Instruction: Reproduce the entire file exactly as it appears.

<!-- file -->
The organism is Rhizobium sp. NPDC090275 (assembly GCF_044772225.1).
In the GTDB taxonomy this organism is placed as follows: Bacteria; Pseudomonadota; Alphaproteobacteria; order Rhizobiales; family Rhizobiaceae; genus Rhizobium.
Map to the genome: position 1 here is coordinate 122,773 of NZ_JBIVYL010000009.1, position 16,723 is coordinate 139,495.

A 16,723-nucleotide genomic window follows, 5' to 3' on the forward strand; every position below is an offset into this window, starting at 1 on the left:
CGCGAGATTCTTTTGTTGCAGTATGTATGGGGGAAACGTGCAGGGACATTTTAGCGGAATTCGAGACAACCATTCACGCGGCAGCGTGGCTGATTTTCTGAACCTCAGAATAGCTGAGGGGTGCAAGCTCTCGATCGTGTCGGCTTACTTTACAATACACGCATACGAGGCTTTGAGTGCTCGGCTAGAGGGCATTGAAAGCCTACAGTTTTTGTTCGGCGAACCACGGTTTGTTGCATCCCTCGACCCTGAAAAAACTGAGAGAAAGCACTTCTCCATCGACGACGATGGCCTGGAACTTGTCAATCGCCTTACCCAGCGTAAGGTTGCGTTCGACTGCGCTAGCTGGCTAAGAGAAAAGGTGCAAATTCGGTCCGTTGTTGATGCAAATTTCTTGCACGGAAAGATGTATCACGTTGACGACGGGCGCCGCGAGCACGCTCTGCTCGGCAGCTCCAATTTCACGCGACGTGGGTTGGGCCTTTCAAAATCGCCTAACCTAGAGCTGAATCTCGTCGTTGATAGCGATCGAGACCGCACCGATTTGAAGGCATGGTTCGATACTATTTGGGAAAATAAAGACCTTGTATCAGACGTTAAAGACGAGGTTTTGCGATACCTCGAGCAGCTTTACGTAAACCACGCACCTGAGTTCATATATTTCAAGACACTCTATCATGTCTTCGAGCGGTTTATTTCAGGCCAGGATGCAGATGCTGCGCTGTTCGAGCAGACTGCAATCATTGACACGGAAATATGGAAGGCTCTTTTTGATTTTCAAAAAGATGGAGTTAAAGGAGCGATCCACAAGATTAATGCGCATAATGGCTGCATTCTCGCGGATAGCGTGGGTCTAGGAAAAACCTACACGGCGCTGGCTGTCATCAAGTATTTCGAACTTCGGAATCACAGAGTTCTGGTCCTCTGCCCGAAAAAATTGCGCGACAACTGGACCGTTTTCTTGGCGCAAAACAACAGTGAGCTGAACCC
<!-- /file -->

The organism is Rhizobium sp. NPDC090275 (assembly GCF_044772225.1).
In the GTDB taxonomy this organism is placed as follows: Bacteria; Pseudomonadota; Alphaproteobacteria; order Rhizobiales; family Rhizobiaceae; genus Rhizobium.
Map to the genome: position 1 here is coordinate 122,773 of NZ_JBIVYL010000009.1, position 16,723 is coordinate 139,495.

A 16,723-nucleotide genomic window follows, 5' to 3' on the forward strand; every position below is an offset into this window, starting at 1 on the left:
CGCGAGATTCTTTTGTTGCAGTATGTATGGGGGAAACGTGCAGGGACATTTTAGCGGAATTCGAGACAACCATTCACGCGGCAGCGTGGCTGATTTTCTGAACCTCAGAATAGCTGAGGGGTGCAAGCTCTCGATCGTGTCGGCTTACTTTACAATACACGCATACGAGGCTTTGAGTGCTCGGCTAGAGGGCATTGAAAGCCTACAGTTTTTGTTCGGCGAACCACGGTTTGTTGCATCCCTCGACCCTGAAAAAACTGAGAGAAAGCACTTCTCCATCGACGACGATGGCCTGGAACTTGTCAATCGCCTTACCCAGCGTAAGGTTGCGTTCGACTGCGCTAGCTGGCTAAGAGAAAAGGTGCAAATTCGGTCCGTTGTTGATGCAAATTTCTTGCACGGAAAGATGTATCACGTTGACGACGGGCGCCGCGAGCACGCTCTGCTCGGCAGCTCCAATTTCACGCGACGTGGGTTGGGCCTTTCAAAATCGCCTAACCTAGAGCTGAATCTCGTCGTTGATAGCGATCGAGACCGCACCGATTTGAAGGCATGGTTCGATACTATTTGGGAAAATAAAGACCTTGTATCAGACGTTAAAGACGAGGTTTTGCGATACCTCGAGCAGCTTTACGTAAACCACGCACCTGAGTTCATATATTTCAAGACACTCTATCATGTCTTCGAGCGGTTTATTTCAGGCCAGGATGCAGATGCTGCGCTGTTCGAGCAGACTGCAATCATTGACACGGAAATATGGAAGGCTCTTTTTGATTTTCAAAAAGATGGAGTTAAAGGAGCGATCCACAAGATTAATGCGCATAATGGCTGCATTCTCGCGGATAGCGTGGGTCTAGGAAAAACCTACACGGCGCTGGCTGTCATCAAGTATTTCGAACTTCGGAATCACAGAGTTCTGGTCCTCTGCCCGAAAAAATTGCGCGACAACTGGACCGTTTTCTTGGCGCAAAACAACAGTGAGCTGAACCC